However, with the advent of psychedelic drugs in the 1960s -- thanks largely to their importation and wide distribution by the U.S. Central Intelligence Agency (but that's another story) -- the inherent spookiness of Jung's crypto-occultism was a better fit with the return of a hallucinatory Zeitgeist. That the '60s were in fact a return to the cultural milieu of fin-de-siecle northern Europe is a major premise of this blog (soon to be a Major Motion Picture) -- and thus a return to Jung's roots, as partially unpacked in Spiritualism and the Foundations of C.G. Jung's Psychology (Amazon). Later, the women's movement (with substantial help from Jeffrey Moussaieff Masson) debunked Freud's "seduction theory," thus tilting the scales still further, if by default, in favor the Jungian persuasion.
We're getting a bit far afield with this detour, but it's worth noting that in the often dramatic cultural competition between Freud and Jung, the latter -- amazingly, hare-and-tortoise-wise -- won! While neither man's theory of the mind has ever been scientifically proven, Jung's ideas are certainly more "far out," trending toward the arcane, the inexplicably mysterious, even the occult.
It is one of the supreme ironies of the century just past -- which kicked off in 1900 with the publication of Freud's The Interpretation of Dreams -- that psychoanalysis is today almost universally considered passe, while nearly anything invoking Jung is taken by many as absolute gospel. Try telling a woman she is suffering from penis envy, and she'll slap your face and walk away. Rightly so. But mention archetypes, alchemy, Gnosticism, or "synchronicity," and chances are good she'll hang on your every word for the entire evening. What's wrong with this picture?
That's the question Mystic Bourgeoisie returns to again and again. In the present case, what's wrong is what's right. For many, the powerful attraction of Jung is that his numinous musings enable a mythic reconfiguration of the Self -- the favorite subject, bar none, of the Mystically Beatified. This is what Jung called "individuation." The Wikipedia discussion of this topic points to a hopelessly confused ("Individuation is the process of integrating the conscious with the unconscious, for the purpose of self-actualization." BZZZZT! WRONG!), but entirely typical source on a site called soultherapynow.com...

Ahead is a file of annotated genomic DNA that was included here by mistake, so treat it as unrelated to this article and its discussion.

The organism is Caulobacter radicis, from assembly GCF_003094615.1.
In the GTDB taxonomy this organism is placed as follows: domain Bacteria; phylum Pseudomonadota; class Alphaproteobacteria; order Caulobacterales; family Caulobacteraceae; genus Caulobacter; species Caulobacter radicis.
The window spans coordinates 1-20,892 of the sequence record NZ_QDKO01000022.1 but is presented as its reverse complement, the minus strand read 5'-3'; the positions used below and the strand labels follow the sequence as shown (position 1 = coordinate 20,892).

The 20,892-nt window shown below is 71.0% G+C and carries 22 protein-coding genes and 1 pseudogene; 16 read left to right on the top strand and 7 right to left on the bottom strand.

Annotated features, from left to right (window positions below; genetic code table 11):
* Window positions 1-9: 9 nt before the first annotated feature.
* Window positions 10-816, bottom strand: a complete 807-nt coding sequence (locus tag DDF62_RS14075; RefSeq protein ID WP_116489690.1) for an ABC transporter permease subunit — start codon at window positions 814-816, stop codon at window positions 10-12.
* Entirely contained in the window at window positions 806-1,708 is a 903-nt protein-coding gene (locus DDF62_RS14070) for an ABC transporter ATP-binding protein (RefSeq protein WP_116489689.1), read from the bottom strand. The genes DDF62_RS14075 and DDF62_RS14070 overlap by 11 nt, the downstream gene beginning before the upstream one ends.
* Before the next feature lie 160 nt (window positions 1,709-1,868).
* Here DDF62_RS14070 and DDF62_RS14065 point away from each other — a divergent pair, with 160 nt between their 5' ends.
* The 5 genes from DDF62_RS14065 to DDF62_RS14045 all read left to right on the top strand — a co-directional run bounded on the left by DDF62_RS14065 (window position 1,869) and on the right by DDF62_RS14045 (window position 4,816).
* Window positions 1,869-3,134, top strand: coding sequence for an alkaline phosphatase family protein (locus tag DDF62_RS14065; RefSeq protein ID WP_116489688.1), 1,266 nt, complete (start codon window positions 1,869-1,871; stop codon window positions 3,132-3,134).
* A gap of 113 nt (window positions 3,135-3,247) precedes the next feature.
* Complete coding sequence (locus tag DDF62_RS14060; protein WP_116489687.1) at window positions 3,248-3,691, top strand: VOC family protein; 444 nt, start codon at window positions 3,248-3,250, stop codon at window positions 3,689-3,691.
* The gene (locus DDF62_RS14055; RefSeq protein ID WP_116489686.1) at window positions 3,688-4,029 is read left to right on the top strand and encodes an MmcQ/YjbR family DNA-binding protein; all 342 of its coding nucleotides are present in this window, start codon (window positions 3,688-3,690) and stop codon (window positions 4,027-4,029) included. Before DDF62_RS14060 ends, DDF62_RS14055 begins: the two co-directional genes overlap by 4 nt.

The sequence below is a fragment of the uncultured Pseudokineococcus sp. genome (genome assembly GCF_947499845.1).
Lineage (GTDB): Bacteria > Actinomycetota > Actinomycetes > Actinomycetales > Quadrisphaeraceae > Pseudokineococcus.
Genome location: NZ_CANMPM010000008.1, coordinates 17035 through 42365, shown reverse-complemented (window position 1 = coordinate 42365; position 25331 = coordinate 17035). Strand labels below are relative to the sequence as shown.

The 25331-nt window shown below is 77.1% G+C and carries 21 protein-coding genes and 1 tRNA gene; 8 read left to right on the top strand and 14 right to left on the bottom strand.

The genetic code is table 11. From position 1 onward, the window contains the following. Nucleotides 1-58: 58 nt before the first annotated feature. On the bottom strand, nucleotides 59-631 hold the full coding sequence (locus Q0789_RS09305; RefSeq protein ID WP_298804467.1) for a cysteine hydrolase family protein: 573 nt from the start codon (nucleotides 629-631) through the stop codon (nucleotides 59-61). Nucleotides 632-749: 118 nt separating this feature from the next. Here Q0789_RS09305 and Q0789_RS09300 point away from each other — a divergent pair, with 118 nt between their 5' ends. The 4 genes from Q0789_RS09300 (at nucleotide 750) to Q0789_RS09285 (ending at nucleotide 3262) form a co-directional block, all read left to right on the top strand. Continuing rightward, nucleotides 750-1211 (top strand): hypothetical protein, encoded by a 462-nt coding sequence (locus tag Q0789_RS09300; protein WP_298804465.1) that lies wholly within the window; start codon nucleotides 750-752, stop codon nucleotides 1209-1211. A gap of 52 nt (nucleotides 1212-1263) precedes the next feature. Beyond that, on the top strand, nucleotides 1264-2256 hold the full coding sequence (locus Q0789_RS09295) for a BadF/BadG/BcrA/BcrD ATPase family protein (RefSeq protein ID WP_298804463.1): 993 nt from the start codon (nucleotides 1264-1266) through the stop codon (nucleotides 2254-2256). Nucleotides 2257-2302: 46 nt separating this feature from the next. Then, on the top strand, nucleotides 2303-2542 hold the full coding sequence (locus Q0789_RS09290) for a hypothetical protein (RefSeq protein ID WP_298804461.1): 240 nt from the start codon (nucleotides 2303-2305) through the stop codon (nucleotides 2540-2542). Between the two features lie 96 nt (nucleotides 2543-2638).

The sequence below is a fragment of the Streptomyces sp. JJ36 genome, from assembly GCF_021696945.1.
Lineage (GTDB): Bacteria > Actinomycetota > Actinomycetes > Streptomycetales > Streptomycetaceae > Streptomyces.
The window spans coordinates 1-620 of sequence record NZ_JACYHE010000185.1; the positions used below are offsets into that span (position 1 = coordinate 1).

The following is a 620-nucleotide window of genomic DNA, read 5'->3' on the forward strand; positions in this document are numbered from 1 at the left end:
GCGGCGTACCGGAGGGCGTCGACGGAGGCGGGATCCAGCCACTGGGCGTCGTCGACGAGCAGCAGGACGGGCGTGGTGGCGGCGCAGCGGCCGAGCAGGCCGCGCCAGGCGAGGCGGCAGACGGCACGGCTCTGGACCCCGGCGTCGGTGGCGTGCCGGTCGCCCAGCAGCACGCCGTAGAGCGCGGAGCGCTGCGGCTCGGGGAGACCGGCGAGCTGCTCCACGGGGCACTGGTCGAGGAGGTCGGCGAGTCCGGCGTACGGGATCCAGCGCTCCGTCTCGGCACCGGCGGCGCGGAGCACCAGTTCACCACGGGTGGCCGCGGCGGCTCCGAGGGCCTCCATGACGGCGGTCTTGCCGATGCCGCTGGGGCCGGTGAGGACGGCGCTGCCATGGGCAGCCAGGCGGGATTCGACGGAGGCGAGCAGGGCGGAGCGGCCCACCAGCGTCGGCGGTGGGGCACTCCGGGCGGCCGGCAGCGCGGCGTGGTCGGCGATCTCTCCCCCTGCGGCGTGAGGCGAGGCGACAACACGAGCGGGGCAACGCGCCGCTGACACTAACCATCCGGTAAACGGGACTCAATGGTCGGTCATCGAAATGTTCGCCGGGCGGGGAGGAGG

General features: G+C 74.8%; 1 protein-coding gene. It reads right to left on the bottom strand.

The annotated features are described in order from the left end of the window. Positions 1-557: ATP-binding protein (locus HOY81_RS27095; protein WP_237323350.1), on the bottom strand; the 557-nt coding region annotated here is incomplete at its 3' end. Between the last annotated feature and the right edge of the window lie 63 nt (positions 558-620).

Individuation is a philosophical, spiritual and mystical experience (Jung, 1989b, p. 294). It is the goal of our psychological development and in metaphysical terms amounts to God's incarnation (Jung, p. 157). Individuation is the central concept and purpose of Jung’s Analytical Psychology (Jung, 1989a, p. 209)...
Jung, C. G. (1962). Symbols of Transformation: An analysis of the prelude to a case of schizophrenia (Vol. 2, R.F.C. Hull, Trans.). New York: Harper & Brothers.
Jung, C. G. (1989a). Memories, Dreams, Reflections (Rev. ed., C. Winston & R. Winston, Trans.) (A. Jaffe, Ed.). New York: Random House, Inc.
Jung, C. G. (1989b). Psychology and Religion: West and East (2nd ed., R.F.C. Hull, Trans.). Princeton, NJ: Princeton University Press.
I have no serious doubts as to whether Jung said those things, in a general sort of way, or even verbatim -- though it's impossible to know from the clip and the references. For instance, Google finds "Individuation is a philosophical, spiritual and mystical experience" only on that soultherapynow.com site. And what "(Jung, p. 157)" might conceivably refer to is left as an exercise for the reader. But this sort of thing gets uncritically passed around the net, and does reflect the popular grasp of all things Jungian, i.e., "our psychological development" = "God's incarnation." w00t!
At one extreme, one finds that the performer can be fully taken in by his own act; he can be sincerely convinced that the impression of reality which he stages is the real reality. When his audience is also convinced in this way about the show he puts on -- and this seems to be the typical case -- then for the moment at least, only the sociologist or the socially disgruntled will have any doubts about the 'realness' of what is presented.